“Now operators must manage a new challenge — a long period of risk management through which they cannot rely solely on safety-first strategies without impacting resident well being,” Schless said. “Seniors housing operators are moving forward with carefully constructed, strategic and proactive plans to balance these demands and meet the individual needs of residents.”

Many companies have been thinking about this challenge for the past two to three months, Schless said, so ASHA partnered with ATI to compile a document.

“We hope it’s helpful to folks,” he said. 

The special issue brief is available at no charge for ASHA members and may be purchased via ASHA’s website

In other coronavirus-related news:

  • Dallas County Medical Examiner Jeffery Barnard said the coronavirus pandemic has slowed the process of amending death certificates of older adults who were victims of Billy Chemirmir, a serial murder suspect who allegedly smothered his victims at senior living communities. Before prosecutors can take each case to a grand jury for an indictment against Chemirmir, the medical examiner’s office must re-investigate the case and amend each victim’s death certificate.
  • A $20 million class action lawsuit in Ontario has been filed on behalf of several senior living and care residents who had COVID-19. The lawsuit alleges that the Village of Erin Meadows retirement community and its corporate parent, Schlegel Villages, did not ensure that residents and staff were kept safe, failed to comply with provincial directors to prevent the spread of COVID-19, and did not equip employees with personal protective equipment in a timely manner.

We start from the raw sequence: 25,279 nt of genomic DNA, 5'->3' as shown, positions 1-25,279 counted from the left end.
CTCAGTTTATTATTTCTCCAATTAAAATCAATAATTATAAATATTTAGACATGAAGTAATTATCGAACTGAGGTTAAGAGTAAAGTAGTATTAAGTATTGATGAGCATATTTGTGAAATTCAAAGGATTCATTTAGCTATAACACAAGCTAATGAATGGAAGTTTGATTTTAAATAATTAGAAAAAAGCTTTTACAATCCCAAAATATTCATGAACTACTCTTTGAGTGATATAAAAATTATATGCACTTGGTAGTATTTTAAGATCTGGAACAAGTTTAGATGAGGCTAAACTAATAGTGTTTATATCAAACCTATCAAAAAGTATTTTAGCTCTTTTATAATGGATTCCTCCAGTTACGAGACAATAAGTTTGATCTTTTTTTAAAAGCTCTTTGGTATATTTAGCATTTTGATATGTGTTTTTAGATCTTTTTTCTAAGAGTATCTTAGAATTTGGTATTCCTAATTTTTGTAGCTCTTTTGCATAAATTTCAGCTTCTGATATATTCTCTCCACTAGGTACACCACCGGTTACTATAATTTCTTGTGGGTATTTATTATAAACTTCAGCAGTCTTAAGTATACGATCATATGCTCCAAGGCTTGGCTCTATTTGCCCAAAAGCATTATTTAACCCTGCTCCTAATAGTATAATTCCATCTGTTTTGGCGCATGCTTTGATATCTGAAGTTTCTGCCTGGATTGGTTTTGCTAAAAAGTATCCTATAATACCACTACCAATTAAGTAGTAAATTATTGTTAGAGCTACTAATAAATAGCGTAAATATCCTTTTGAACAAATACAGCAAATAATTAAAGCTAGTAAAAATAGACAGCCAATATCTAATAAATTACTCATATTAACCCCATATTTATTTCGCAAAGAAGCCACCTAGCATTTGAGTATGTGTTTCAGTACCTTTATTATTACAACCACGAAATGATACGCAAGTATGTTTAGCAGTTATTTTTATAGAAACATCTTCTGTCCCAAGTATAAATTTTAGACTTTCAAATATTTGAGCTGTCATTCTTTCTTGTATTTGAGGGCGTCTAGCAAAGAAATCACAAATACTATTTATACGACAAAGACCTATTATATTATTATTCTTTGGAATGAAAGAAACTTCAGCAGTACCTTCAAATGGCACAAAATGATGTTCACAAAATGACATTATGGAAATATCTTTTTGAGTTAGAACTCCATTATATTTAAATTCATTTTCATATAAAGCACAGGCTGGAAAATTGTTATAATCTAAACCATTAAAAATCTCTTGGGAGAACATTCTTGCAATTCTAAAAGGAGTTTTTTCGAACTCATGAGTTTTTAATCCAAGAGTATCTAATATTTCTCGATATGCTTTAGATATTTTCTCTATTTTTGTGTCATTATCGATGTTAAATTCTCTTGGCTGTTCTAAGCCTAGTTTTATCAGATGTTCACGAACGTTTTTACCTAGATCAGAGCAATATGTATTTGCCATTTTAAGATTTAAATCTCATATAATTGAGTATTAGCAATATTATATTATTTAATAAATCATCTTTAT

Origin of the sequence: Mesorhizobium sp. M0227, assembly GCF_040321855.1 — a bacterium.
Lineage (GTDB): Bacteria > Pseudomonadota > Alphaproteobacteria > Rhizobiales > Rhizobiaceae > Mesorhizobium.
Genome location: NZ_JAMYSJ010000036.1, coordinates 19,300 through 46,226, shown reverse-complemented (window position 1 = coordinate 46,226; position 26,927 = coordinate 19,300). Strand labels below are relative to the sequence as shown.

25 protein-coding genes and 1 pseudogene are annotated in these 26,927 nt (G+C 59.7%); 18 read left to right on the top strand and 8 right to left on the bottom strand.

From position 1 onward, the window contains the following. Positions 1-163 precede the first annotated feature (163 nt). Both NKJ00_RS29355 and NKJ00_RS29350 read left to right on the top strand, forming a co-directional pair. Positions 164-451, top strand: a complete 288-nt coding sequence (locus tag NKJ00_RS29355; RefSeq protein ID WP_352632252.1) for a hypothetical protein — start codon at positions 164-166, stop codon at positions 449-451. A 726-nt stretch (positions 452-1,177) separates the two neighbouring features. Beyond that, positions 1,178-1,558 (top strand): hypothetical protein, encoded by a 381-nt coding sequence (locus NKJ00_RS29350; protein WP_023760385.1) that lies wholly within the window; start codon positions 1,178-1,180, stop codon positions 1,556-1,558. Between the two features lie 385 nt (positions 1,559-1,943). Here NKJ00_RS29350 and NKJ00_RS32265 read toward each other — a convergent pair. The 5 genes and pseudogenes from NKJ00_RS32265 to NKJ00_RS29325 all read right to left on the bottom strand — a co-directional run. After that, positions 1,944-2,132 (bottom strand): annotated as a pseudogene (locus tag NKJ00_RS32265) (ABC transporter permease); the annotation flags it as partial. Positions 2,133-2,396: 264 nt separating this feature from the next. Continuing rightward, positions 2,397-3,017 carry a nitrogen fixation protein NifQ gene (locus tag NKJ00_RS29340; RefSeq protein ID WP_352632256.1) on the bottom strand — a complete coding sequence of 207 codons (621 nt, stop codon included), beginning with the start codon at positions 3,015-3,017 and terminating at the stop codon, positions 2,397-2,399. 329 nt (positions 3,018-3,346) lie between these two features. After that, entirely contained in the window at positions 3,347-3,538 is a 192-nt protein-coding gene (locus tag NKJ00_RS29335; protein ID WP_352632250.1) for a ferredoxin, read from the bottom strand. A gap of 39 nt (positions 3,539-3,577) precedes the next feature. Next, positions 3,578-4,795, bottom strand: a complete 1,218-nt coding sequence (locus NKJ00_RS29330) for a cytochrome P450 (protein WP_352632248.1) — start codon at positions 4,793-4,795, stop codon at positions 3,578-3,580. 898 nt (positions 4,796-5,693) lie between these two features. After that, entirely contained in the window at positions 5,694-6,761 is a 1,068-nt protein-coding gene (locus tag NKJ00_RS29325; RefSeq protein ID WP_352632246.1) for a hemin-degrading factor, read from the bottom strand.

• Conflicting COVID-19 messages create a cloud of confusion around public health and prevention, according to researchers, and senior living operators are not immune from the effects. Independent groups, including NewsGuard and Hacock’s Stanford Social Media Lab, have launched projects meant to combat misinformation — teaching older people through peer-to-peer tutoring to navigate digital content or launching websites that point people toward more credible data and analysis.
  • Oregon is among the first states to join a national initiative led by ADvancing States to support, a new website helping long-term care providers address staffing shortages by connecting job seekers with available career opportunities. Oregon joins Colorado and Washington state as early adopters in supporting the website.
  • The Pennsylvania Department of Health is threatening to penalize assisted living communities and nursing homes for failing to report COVID-19 cases and deaths as new data shows continued disparities. State health officials have grappled with data accuracy and reporting problems since ordering long-term care facilities to make daily reports of infection rates and deaths. After the first data were released, some long-term care operators and trade groups complained about inaccuracies and inconsistencies.